Populism costing CCC

Kaelin Choto

There are concerted efforts by Nelson Chamisa and company to present their project Citizens Coalition for Change (CCC) as having hit the ground running and all-encompassing as suggested by its name. Ideally, this is a normal quest, but too many a time people who are this thirsty often get poisoned as they drink from every cup handed over to them.

It has been a good month since CCC was birthed and the leadership is still dithering over its ideological position, better still a constitution. In essence, the ship is currently on autopilot and hoping on snowballing like-minded individuals to grow its numbers.

All this complacent behavior, reckless as one might say come at a time Chamisa is battling for supremacy over arch enemy, Douglas Mwonzora the MDC-T leader, while at the same time entertaining delusional hopes of removing ZANU PF from power. It is like getting the glimpse of the obvious to reiterate that an elaborate game plan is imperative under these circumstances, but here we have an all-knowledgeable Chamisa flying blind.

As it stands, there is deafening silence from the usual MDC-T backers; the trade unions sector largely represented by the Zimbabwe Congress of Trade Union (ZCTU) which happens to be the founding organization for the original MDC. Only lone voices of Chamisa’s international handlers such as the United States Embassy in Harare appear to know where their lap dog is taking the project or are in charge so to say.

The epicenter of this lack of vision manifests in the violence that is rocking the CCC currently. There are no clear cut ideologies as to what this party wants to achieve and its partners or at least a governing document to execute its plan of action.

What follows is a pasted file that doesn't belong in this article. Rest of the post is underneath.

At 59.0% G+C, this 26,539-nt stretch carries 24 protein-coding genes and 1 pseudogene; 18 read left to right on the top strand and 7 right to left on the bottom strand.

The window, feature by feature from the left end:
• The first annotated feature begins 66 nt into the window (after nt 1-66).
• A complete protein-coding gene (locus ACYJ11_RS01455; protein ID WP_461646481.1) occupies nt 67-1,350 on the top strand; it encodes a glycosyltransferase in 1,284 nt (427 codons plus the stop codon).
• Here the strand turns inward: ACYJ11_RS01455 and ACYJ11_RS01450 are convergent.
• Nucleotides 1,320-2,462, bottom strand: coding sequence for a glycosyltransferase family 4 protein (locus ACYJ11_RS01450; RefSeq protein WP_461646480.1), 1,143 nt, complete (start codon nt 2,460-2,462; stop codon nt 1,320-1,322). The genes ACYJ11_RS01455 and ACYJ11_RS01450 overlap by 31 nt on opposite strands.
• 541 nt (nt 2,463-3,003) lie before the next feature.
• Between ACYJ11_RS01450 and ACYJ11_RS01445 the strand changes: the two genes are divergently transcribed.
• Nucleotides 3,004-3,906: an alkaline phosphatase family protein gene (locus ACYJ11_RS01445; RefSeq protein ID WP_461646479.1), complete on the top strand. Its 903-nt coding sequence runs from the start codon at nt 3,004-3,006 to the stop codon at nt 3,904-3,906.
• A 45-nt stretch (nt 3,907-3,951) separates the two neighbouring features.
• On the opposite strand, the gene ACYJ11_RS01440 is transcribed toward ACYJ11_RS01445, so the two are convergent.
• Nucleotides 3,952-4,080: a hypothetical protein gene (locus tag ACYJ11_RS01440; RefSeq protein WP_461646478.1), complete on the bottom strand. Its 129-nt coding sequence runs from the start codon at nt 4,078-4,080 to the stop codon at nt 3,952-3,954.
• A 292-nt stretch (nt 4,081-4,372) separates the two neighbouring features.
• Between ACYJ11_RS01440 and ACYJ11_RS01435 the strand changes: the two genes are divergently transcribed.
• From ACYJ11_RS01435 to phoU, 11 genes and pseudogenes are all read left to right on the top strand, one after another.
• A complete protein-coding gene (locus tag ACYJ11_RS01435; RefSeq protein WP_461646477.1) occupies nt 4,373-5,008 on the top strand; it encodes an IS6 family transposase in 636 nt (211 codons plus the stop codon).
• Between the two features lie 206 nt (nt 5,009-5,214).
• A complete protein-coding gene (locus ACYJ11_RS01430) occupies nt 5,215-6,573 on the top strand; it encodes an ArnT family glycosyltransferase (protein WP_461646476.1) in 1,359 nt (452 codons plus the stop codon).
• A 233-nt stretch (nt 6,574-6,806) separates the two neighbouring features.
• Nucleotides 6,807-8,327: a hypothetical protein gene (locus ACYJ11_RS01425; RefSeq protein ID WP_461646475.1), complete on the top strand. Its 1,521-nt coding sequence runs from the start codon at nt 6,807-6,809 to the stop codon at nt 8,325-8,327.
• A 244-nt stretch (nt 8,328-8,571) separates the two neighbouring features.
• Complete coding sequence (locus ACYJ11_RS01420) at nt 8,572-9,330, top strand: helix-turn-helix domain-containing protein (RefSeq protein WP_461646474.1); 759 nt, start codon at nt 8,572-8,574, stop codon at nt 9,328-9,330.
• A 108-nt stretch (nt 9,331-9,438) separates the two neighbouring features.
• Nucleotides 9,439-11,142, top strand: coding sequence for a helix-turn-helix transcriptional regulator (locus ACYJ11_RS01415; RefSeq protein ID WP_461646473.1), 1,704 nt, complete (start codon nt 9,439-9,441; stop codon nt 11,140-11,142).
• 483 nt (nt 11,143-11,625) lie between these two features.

Surely when one says citizens convergence, it certainly means every Tom and Jack can swing along. This has been evident throughout its rallies where the youth featured on most pictures drinking opaque beer and visibly drunk. The fairer gender was equally represented as women performed obscene dance moves. At its infancy, Chamisa perceived this as a euphoria for the convergence; but the consequences are now hitting hard leaving him with one option which is to blame ZANU PF for orchestrating the violent acts particularly the recent one witnessed in Kwekwe.

Regardless of how a politician is phantom liked by a legion of fans, that is no reason to disregard security. The CCC often blames the Police when they indicate that they are short staffed to cover a rally. Numbers capacitate them to conduct thorough searches on every individual that enters the venue of a rally. Objects such as ball point pens, pocket knives and anything that can be turned into a weapon should not be allowed in the venue. The same goes with alcohol.

As mentioned before, Chamisa has many enemies inside his organization, from where he came from the MDC-T and its various manifestations. It was just a matter of time before someone realized the laxity and the fact that his project isn’t ideologically clothed to say the least.

An oldage goes, ‘never interrupt your enemy when he is making a mistake’; but at times the mistake can cost even those that share the same habitat with the village fool.  Chamisa certainly needs Government to manage his clowns by way of tight security which includes strict sanctioning of their gatherings which they often mistake as a clamp down by the police.  His advisor, Professor Jonathan Moyo is on record saying that ‘there is no democracy that allows same room for both the Nazis and the Christians.’ How Chamisa is missing such an obvious point is equally baffling.

Empirically, CCC ought to state categorically its target audience and skip cheap politicking by trying to accommodate goons and social misfits unless the violence is aiding in the amplification for its donor funds calls, as the coffers are reportedly running on empty.